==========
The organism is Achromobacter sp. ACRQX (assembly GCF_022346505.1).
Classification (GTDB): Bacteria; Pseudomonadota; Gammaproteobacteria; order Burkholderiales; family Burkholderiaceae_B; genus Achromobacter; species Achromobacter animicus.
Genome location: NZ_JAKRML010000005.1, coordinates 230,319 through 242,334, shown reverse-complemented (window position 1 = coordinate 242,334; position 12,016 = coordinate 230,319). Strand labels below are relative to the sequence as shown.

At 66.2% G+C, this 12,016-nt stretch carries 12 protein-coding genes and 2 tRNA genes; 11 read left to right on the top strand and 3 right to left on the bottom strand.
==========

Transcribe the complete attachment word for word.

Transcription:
The organism is Achromobacter sp. ACRQX (assembly GCF_022346505.1).
Classification (GTDB): Bacteria; Pseudomonadota; Gammaproteobacteria; order Burkholderiales; family Burkholderiaceae_B; genus Achromobacter; species Achromobacter animicus.
Genome location: NZ_JAKRML010000005.1, coordinates 230,319 through 242,334, shown reverse-complemented (window position 1 = coordinate 242,334; position 12,016 = coordinate 230,319). Strand labels below are relative to the sequence as shown.

At 66.2% G+C, this 12,016-nt stretch carries 12 protein-coding genes and 2 tRNA genes; 11 read left to right on the top strand and 3 right to left on the bottom strand.